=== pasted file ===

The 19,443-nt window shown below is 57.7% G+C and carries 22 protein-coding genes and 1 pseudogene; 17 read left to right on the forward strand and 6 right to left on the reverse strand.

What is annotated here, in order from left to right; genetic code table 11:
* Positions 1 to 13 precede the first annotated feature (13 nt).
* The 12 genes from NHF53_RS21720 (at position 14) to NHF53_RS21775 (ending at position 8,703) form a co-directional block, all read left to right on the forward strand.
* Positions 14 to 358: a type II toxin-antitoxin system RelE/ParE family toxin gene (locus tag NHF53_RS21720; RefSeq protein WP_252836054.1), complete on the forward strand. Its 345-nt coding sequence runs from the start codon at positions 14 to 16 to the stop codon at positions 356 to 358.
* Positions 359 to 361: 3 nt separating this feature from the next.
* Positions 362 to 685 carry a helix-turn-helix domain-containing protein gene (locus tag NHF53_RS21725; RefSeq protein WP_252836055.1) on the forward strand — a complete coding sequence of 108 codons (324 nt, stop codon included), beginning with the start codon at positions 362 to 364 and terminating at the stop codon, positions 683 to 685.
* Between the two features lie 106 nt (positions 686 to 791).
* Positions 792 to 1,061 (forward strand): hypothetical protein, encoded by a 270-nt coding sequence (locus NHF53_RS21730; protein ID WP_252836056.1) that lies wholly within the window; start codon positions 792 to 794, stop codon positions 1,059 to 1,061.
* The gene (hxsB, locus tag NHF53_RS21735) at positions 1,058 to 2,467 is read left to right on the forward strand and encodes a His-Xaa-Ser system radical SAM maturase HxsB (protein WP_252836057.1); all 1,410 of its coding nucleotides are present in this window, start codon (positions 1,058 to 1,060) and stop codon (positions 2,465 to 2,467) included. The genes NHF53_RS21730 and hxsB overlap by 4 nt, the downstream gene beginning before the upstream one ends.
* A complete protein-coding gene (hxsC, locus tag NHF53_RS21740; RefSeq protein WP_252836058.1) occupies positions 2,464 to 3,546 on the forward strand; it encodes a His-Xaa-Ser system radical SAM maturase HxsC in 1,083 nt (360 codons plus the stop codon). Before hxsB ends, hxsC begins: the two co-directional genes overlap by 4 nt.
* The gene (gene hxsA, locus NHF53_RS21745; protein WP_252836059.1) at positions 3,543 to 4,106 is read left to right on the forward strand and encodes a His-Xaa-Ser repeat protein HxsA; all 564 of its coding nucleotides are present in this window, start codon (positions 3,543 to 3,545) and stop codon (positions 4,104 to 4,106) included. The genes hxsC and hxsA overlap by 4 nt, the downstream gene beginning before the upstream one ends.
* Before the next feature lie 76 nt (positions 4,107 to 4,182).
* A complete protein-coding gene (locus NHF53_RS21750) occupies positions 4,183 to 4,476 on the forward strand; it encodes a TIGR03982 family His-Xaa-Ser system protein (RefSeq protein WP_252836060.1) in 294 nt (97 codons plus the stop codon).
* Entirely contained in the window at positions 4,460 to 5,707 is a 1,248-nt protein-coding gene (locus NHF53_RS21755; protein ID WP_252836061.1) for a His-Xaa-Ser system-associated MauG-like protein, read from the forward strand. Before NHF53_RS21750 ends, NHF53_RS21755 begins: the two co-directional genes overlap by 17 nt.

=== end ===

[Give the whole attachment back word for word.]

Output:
The 19,443-nt window shown below is 57.7% G+C and carries 22 protein-coding genes and 1 pseudogene; 17 read left to right on the forward strand and 6 right to left on the reverse strand.

What is annotated here, in order from left to right; genetic code table 11:
* Positions 1 to 13 precede the first annotated feature (13 nt).
* The 12 genes from NHF53_RS21720 (at position 14) to NHF53_RS21775 (ending at position 8,703) form a co-directional block, all read left to right on the forward strand.
* Positions 14 to 358: a type II toxin-antitoxin system RelE/ParE family toxin gene (locus tag NHF53_RS21720; RefSeq protein WP_252836054.1), complete on the forward strand. Its 345-nt coding sequence runs from the start codon at positions 14 to 16 to the stop codon at positions 356 to 358.
* Positions 359 to 361: 3 nt separating this feature from the next.
* Positions 362 to 685 carry a helix-turn-helix domain-containing protein gene (locus tag NHF53_RS21725; RefSeq protein WP_252836055.1) on the forward strand — a complete coding sequence of 108 codons (324 nt, stop codon included), beginning with the start codon at positions 362 to 364 and terminating at the stop codon, positions 683 to 685.
* Between the two features lie 106 nt (positions 686 to 791).
* Positions 792 to 1,061 (forward strand): hypothetical protein, encoded by a 270-nt coding sequence (locus NHF53_RS21730; protein ID WP_252836056.1) that lies wholly within the window; start codon positions 792 to 794, stop codon positions 1,059 to 1,061.
* The gene (hxsB, locus tag NHF53_RS21735) at positions 1,058 to 2,467 is read left to right on the forward strand and encodes a His-Xaa-Ser system radical SAM maturase HxsB (protein WP_252836057.1); all 1,410 of its coding nucleotides are present in this window, start codon (positions 1,058 to 1,060) and stop codon (positions 2,465 to 2,467) included. The genes NHF53_RS21730 and hxsB overlap by 4 nt, the downstream gene beginning before the upstream one ends.
* A complete protein-coding gene (hxsC, locus tag NHF53_RS21740; RefSeq protein WP_252836058.1) occupies positions 2,464 to 3,546 on the forward strand; it encodes a His-Xaa-Ser system radical SAM maturase HxsC in 1,083 nt (360 codons plus the stop codon). Before hxsB ends, hxsC begins: the two co-directional genes overlap by 4 nt.
* The gene (gene hxsA, locus NHF53_RS21745; protein WP_252836059.1) at positions 3,543 to 4,106 is read left to right on the forward strand and encodes a His-Xaa-Ser repeat protein HxsA; all 564 of its coding nucleotides are present in this window, start codon (positions 3,543 to 3,545) and stop codon (positions 4,104 to 4,106) included. The genes hxsC and hxsA overlap by 4 nt, the downstream gene beginning before the upstream one ends.
* Before the next feature lie 76 nt (positions 4,107 to 4,182).
* A complete protein-coding gene (locus NHF53_RS21750) occupies positions 4,183 to 4,476 on the forward strand; it encodes a TIGR03982 family His-Xaa-Ser system protein (RefSeq protein WP_252836060.1) in 294 nt (97 codons plus the stop codon).
* Entirely contained in the window at positions 4,460 to 5,707 is a 1,248-nt protein-coding gene (locus NHF53_RS21755; protein ID WP_252836061.1) for a His-Xaa-Ser system-associated MauG-like protein, read from the forward strand. Before NHF53_RS21750 ends, NHF53_RS21755 begins: the two co-directional genes overlap by 17 nt.